Collaborations Between Trout Lake Station and Lac du Flambeau Tribe “Just Makes Sense”

by Adam Hinterthuer

For nearly one hundred years, TLS has helped facilitate research to better understand, manage and protect northern Wisconsin lakes. But for the members of the Lac du Flambeau Band of Lake Superior Chippewa Indians, knowledge about these amazing freshwaters goes back to long before University of Wisconsin researchers drove up from Madison in the early 1900’s.

Trout Lake Station occupies ancestral Anishinaabe (Ojibwe) land and is located within the Ceded Territories of the Lake Superior Chippewa Tribes. It is also only a dozen miles from the sovereign nation of the Lac du Flambeau Tribe. The Tribe has called the area home since 1745, when Chief Keeshkemun led them west from the east coast in search of the “food that grows on water.” That food was manoomin, or wild rice, and it is now one of several ways in which TLS and the Lac du Flambeau Tribal Natural Resources Department are connected.

A couple of the undergraduate artist interns sits on dock on a sunny day on lake in Northern Wisconsin with art supplies around her and in her lap drawing and painting.
Student artist Cameo Boyle practices her pastel skills with peer artist Cate Nelson during an en plein air work session. Photo: Terry Daulton

In fact, the Tribe and TLS are currently collaborating on a number of projects – from research on wild rice and walleye parasites, to projects on the intersection of science and art and workshops designed to connect Indigenous community members with the freshwater sciences.

These collaborations “just make sense,” says Celeste Hockings, Natural Resource Director for the Lac du Flambeau Tribe. “It’s how our department works,” she says. “We are very holistic in thinking about how what we’re doing informs or impacts other departments or projects.” Partnerships with TLS connect university scientists to the Tribe’s deep knowledge of Northwoods waters and give her department access to resources they may not have on hand.

TLS Director, Gretchen Gerrish, agrees that the Tribe is a “natural” partner for much of the work being done on station. While Indigenous perspectives have been integrated into research projects “episodically” over the years, Gretchen says those initial relationships now appear to be leading to more formal collaborations.

For example, TLS and the Tribe are currently partnering on a WI DNR surface water grant to document wild rice declines in lakes both on the reservation and in the Ceded Territories. And the “Drawing Water” program, a science communication effort that connects student artists with scientist and artist mentors, was a good fit for collaboration on a grant. Not only is “art inherent in the Tribe’s interaction with the landscape,” Gretchen says, “but one goal of the project is to better connect with community members in the region.”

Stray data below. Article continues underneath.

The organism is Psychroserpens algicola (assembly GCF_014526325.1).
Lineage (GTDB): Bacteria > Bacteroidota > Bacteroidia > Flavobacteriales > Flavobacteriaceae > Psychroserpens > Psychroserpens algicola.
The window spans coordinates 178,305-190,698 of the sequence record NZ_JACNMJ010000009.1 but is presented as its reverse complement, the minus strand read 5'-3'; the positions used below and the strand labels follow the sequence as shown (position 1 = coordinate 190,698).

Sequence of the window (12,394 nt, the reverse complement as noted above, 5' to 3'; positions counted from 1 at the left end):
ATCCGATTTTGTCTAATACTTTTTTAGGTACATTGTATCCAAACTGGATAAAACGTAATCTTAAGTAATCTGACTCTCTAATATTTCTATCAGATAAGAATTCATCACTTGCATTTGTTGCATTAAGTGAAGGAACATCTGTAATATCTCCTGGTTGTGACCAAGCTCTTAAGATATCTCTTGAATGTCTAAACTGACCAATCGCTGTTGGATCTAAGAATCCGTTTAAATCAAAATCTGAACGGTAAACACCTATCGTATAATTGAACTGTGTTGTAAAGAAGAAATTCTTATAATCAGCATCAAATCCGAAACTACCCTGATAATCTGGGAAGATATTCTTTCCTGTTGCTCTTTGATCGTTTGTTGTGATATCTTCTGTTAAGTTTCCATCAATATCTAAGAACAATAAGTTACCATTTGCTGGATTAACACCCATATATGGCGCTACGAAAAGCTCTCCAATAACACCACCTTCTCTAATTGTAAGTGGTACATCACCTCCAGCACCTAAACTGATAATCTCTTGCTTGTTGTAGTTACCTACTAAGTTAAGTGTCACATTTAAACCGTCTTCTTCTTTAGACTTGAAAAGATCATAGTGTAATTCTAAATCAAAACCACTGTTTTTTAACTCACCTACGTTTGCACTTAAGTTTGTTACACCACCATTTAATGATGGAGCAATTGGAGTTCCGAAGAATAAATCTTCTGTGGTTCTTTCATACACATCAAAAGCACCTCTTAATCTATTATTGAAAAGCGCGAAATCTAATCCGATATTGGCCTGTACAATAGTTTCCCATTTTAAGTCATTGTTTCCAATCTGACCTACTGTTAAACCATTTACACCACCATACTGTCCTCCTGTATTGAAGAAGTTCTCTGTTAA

One of those community members is TLS postdoctoral researcher Ray Allen. Ray grew up on the Lac du Flambeau reservation and was recently elected as a general council member for the Tribe. After receiving his Ph.D in biology from Duke University, he moved back home and began studying how climate change is impacting freshwater fishes.

During graduate school, Ray participated in a Summer Internships for Indigenous Peoples in Genomics workshop (SING). SING was designed to bring more Indigenous leadership and perspectives into the field. That experience “was my first time being in a room with so many other Indigenous researchers,” Ray says, and it enabled him to begin to “build a community.”

Inspired by that experience, Ray developed a successful proposal to create a similar program for the freshwater sciences here. Called Phenological Workshops for Indigenous Peoples in Limnology, or PhIN for short, the project will connect Indigenous people from all different career stages and backgrounds to the basics of limnological research and create conversations about freshwater resources and important cultural and socio-economic impacts.

According to Celeste, this summer’s large number of collaborative projects raises one big question – “Why not?”

“[Trout Lake Station] is only fifteen minutes away from us and species, in general, do not know boundaries,” she says. “Managing any resources, you have to think of the whole picture. In order to protect those resources, what better way than building relationships with TLS and other associations and groups throughout the Ceded Territories?”